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Lyell

[lahy-uh l] /ˈlaɪ əl/
noun
1.
Sir Charles, 1797–1875, English geologist.
2.
Mount, a mountain in E central California, in Yosemite National Park, in the Sierra Nevada. 13,114 feet (3997 meters).
3.
Also, Lyall. a mountain on the border of Alberta and British Columbia, Canada, in the Rocky Mountains. 11,520 feet (3511 meters).
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Based on the Random House Dictionary, © Random House, Inc. 2014.
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British Dictionary definitions for charles, sir lyell

Lyell

/ˈlaɪəl/
noun
1.
Sir Charles. 1797–1875, Scottish geologist. In Principles of Geology (1830–33) he advanced the theory of uniformitarianism, refuting the doctrine of catastrophism
Collins English Dictionary - Complete & Unabridged 2012 Digital Edition
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charles, sir lyell in Science
Lyell
  (lī'əl)   
Scottish geologist who is considered one of the founders of modern geology. He is most famous for his principle of uniformitarianism, as first set forth in his three-volume Principles of Geology (1830-1833).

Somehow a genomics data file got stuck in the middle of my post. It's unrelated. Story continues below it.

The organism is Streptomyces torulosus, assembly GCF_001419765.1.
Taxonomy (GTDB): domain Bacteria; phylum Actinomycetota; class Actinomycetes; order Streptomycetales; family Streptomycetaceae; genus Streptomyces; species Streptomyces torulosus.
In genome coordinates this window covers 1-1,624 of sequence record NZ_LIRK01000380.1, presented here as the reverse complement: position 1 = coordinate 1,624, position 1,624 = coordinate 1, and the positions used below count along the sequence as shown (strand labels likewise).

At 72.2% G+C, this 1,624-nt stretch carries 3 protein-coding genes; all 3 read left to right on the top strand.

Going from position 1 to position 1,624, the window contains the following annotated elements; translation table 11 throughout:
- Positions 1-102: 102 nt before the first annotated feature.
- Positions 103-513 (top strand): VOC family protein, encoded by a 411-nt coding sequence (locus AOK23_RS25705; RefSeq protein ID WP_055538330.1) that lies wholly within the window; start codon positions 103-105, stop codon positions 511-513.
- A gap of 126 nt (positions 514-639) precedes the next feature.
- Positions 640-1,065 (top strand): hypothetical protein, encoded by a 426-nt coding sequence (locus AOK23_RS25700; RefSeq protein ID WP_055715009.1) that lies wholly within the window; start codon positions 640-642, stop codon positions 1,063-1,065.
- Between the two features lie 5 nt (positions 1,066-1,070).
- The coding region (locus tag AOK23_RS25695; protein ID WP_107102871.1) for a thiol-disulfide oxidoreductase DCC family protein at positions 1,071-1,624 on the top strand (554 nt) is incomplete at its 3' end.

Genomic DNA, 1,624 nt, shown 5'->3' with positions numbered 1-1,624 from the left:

Our Living Language  : As a boy, Charles Lyell collected butterflies. This hobby might seem a far cry from his later professional work in geology, but in fact the two were closely linked. At that young age, he was already a keen observer of nature with excellent instincts for comparison. Throughout his life, Lyell traveled and collected observations on natural phenomena as he had once collected butterflies. These observations convinced him even as a young man that nature was to be understood through genuinely natural processes rather than as the result of supernatural forces or catastrophic events. Thus was born the theory of uniformitarianism, which maintained that the same geological processes had been at work in the same way throughout Earth's history, and that major features such as mountains showed that the Earth was very old, since geological processes worked very slowly. To convince people of his notions, Lyell needed to back them up with facts, and the three volumes of his pathbreaking Principles of Geology (1830-1833) are notable for being chock-full of geological facts. This principled method of thinking and marshaling evidence, no less than his radical ideas about the Earth's history, was itself revolutionary for the time (something perhaps not appreciated today). By claiming that the Earth was many millions rather than a few thousands of years old, Lyell opened up vast new possibilities for other thinkers, most notably Charles Darwin, whose theory of evolution by natural selection also required time for slow, incremental changes in the history of life.
The American Heritage® Science Dictionary
Copyright © 2002. Published by Houghton Mifflin. All rights reserved.
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